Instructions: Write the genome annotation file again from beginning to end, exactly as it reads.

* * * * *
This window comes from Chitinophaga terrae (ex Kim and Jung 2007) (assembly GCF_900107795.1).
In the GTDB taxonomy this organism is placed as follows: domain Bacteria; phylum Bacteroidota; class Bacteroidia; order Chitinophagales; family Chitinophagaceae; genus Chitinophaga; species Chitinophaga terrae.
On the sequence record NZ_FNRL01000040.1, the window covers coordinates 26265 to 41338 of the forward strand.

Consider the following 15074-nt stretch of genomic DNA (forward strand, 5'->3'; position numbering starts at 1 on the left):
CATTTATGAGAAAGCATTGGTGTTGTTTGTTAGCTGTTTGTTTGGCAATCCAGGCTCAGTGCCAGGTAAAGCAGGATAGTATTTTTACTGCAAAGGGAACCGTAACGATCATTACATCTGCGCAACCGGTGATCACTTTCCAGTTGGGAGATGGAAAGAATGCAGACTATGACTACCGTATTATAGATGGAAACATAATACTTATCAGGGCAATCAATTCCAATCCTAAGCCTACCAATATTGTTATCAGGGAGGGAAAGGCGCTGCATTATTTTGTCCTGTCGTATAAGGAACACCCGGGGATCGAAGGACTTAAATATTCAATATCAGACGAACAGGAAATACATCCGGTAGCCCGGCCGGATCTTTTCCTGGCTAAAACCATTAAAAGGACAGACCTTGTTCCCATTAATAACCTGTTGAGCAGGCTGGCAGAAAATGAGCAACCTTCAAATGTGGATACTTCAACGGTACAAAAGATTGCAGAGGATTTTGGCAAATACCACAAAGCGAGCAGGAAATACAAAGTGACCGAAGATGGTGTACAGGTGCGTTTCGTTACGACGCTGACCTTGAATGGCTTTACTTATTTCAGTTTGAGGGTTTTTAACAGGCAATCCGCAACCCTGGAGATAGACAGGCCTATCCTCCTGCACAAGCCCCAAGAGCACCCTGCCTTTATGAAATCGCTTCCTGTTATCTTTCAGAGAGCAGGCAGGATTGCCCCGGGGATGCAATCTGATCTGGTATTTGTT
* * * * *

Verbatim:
This window comes from Chitinophaga terrae (ex Kim and Jung 2007) (assembly GCF_900107795.1).
In the GTDB taxonomy this organism is placed as follows: domain Bacteria; phylum Bacteroidota; class Bacteroidia; order Chitinophagales; family Chitinophagaceae; genus Chitinophaga; species Chitinophaga terrae.
On the sequence record NZ_FNRL01000040.1, the window covers coordinates 26265 to 41338 of the forward strand.

Consider the following 15074-nt stretch of genomic DNA (forward strand, 5'->3'; position numbering starts at 1 on the left):
CATTTATGAGAAAGCATTGGTGTTGTTTGTTAGCTGTTTGTTTGGCAATCCAGGCTCAGTGCCAGGTAAAGCAGGATAGTATTTTTACTGCAAAGGGAACCGTAACGATCATTACATCTGCGCAACCGGTGATCACTTTCCAGTTGGGAGATGGAAAGAATGCAGACTATGACTACCGTATTATAGATGGAAACATAATACTTATCAGGGCAATCAATTCCAATCCTAAGCCTACCAATATTGTTATCAGGGAGGGAAAGGCGCTGCATTATTTTGTCCTGTCGTATAAGGAACACCCGGGGATCGAAGGACTTAAATATTCAATATCAGACGAACAGGAAATACATCCGGTAGCCCGGCCGGATCTTTTCCTGGCTAAAACCATTAAAAGGACAGACCTTGTTCCCATTAATAACCTGTTGAGCAGGCTGGCAGAAAATGAGCAACCTTCAAATGTGGATACTTCAACGGTACAAAAGATTGCAGAGGATTTTGGCAAATACCACAAAGCGAGCAGGAAATACAAAGTGACCGAAGATGGTGTACAGGTGCGTTTCGTTACGACGCTGACCTTGAATGGCTTTACTTATTTCAGTTTGAGGGTTTTTAACAGGCAATCCGCAACCCTGGAGATAGACAGGCCTATCCTCCTGCACAAGCCCCAAGAGCACCCTGCCTTTATGAAATCGCTTCCTGTTATCTTTCAGAGAGCAGGCAGGATTGCCCCGGGGATGCAATCTGATCTGGTATTTGTT